Nezu Shrine (根津神社 or Nezu Jinja) is one of those rare hidden gems, that you would never expect to find in the concrete surroundings of Bunkyo-ku, Tokyo. Within the grounds, you will find several old places of worship, dating back to the early 1700s, plus a gorgeously manicured garden sweeping across the backdrop.
Infamous for its rich purple Azaleas in Spring, they hold a special Azalea Festival (つつじ祭り or Tsutsuji Matsuri) from early April to early May to capture this full beauty during bloom. They contrast radiantly with the many kinds of spectacular white, red and blue multi-layered flower beds which fill up the back of the grounds. It is known as one of Tokyo’s best spring spots to visit.
The Shrines architecture resembles 1700 Shinto structures of that time, especially with the multiple uses of red Torii gates marking various trails to the main places of worship. They also feature a main Torii as the entrance to the sacred area.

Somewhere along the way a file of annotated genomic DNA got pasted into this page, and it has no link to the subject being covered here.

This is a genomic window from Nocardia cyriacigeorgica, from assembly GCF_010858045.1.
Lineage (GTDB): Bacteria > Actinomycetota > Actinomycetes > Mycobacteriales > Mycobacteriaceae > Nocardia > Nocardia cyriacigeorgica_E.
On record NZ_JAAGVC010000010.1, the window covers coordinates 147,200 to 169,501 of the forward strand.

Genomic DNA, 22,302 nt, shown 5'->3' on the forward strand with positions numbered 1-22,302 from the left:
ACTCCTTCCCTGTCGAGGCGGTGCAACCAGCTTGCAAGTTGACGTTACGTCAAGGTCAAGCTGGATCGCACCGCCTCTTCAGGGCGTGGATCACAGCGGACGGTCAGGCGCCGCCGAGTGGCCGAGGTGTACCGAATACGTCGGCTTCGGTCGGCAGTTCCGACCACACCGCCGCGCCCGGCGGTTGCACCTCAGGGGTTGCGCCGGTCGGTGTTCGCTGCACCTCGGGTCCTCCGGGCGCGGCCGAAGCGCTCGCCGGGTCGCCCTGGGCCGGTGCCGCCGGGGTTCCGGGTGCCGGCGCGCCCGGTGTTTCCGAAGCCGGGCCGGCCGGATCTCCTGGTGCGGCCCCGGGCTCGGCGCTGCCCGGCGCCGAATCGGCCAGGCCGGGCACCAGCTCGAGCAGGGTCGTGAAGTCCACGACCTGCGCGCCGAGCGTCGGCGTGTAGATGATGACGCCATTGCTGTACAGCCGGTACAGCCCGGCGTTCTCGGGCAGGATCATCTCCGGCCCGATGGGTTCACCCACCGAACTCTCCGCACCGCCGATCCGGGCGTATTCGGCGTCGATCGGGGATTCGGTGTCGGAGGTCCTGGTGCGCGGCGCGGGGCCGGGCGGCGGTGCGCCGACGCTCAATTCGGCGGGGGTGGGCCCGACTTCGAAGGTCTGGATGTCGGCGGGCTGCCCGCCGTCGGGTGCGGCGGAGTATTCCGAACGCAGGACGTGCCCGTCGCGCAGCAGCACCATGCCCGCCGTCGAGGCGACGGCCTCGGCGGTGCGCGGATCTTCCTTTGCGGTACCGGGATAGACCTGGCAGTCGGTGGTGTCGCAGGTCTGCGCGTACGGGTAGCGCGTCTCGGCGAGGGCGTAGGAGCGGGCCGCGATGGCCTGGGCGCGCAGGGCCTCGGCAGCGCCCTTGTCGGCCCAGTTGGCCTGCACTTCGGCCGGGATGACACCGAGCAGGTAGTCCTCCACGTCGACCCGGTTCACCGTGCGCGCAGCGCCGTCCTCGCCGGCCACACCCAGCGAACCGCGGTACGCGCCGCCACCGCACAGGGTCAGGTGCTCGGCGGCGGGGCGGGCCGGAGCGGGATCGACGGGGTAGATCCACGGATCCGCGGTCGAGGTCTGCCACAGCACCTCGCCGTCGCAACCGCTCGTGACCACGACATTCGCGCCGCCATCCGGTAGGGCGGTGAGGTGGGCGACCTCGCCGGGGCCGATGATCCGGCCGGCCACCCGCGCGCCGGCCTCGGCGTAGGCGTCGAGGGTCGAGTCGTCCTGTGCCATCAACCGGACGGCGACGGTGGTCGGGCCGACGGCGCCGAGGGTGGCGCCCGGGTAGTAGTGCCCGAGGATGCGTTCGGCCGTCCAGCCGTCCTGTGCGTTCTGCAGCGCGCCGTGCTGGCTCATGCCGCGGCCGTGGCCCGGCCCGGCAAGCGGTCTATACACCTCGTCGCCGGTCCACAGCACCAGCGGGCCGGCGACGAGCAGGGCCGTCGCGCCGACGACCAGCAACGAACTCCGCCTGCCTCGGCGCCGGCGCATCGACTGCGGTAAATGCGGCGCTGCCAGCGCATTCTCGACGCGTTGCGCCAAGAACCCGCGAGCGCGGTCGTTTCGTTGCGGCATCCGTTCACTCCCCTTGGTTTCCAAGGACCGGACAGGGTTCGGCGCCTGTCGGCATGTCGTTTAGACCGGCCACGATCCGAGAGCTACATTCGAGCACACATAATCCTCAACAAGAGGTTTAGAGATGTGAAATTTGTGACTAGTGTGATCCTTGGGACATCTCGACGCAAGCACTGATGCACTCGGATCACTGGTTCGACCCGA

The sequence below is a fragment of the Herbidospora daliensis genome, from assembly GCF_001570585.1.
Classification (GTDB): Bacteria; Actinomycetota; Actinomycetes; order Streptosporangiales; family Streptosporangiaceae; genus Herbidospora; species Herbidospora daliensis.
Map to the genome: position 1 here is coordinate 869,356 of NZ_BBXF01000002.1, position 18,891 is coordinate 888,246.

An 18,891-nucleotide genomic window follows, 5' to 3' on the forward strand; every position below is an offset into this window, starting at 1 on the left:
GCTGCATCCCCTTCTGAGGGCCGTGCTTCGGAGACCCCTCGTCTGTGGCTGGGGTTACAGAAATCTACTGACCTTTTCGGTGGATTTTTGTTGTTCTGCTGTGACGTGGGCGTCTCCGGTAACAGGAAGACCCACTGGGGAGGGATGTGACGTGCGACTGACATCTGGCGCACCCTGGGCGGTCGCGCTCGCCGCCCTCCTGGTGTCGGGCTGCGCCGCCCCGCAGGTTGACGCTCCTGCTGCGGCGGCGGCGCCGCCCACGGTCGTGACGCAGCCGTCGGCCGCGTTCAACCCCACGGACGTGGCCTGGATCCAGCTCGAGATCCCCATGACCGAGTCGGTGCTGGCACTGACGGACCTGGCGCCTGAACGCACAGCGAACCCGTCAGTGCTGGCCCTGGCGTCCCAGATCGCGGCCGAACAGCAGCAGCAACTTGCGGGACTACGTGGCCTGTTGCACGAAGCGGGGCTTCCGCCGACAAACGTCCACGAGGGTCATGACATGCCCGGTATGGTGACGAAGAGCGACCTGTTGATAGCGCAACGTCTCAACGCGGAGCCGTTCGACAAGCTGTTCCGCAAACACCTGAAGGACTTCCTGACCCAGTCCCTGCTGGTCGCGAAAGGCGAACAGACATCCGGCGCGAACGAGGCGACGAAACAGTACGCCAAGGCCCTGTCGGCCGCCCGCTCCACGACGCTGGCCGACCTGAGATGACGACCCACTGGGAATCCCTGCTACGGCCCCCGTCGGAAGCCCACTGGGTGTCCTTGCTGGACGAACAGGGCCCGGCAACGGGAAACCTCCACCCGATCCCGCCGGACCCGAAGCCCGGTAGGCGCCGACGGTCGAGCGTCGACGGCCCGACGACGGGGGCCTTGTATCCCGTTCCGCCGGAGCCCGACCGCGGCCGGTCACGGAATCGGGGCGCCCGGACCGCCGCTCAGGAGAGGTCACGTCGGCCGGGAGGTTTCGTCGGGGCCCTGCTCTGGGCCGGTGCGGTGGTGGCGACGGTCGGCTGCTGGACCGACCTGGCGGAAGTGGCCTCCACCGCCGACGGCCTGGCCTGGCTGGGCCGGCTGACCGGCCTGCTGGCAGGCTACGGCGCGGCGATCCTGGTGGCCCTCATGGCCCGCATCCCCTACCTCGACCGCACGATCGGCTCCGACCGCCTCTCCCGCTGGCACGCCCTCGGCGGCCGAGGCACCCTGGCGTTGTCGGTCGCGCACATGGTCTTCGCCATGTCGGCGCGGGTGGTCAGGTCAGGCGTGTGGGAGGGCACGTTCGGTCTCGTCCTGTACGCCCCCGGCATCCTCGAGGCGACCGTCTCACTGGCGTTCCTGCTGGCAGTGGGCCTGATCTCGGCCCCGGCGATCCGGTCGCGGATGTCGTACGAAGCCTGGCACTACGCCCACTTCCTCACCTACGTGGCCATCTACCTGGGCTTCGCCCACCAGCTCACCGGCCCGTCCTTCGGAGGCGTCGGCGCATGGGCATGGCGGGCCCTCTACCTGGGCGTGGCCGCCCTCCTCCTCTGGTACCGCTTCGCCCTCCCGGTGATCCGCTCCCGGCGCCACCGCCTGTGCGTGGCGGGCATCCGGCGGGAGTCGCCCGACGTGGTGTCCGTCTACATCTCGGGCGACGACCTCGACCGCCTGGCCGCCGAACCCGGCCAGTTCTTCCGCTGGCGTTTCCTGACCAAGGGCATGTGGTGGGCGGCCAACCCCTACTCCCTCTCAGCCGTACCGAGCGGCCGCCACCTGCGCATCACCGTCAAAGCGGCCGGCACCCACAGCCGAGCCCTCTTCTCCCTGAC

The main structure in the middle features both a main 2 storey tower gate, known as a 楼門 (ろうもん or Roumon), while the main hall aka 本殿 (ほんでん or Honden) is an intricately built and crafted Shrine, which includes a main worship or offertory hall.
While entry to the Shrine is free, entrance to the actual Azalea garden during the festival will cost you a measly 200 yen. Access to the shrine from either Nezu station (Chiyoda Line) or Todai-Mae Station (Namboku Line) is a short 8-minute walk from either respectively. You also can find Nezu Shrine on google maps.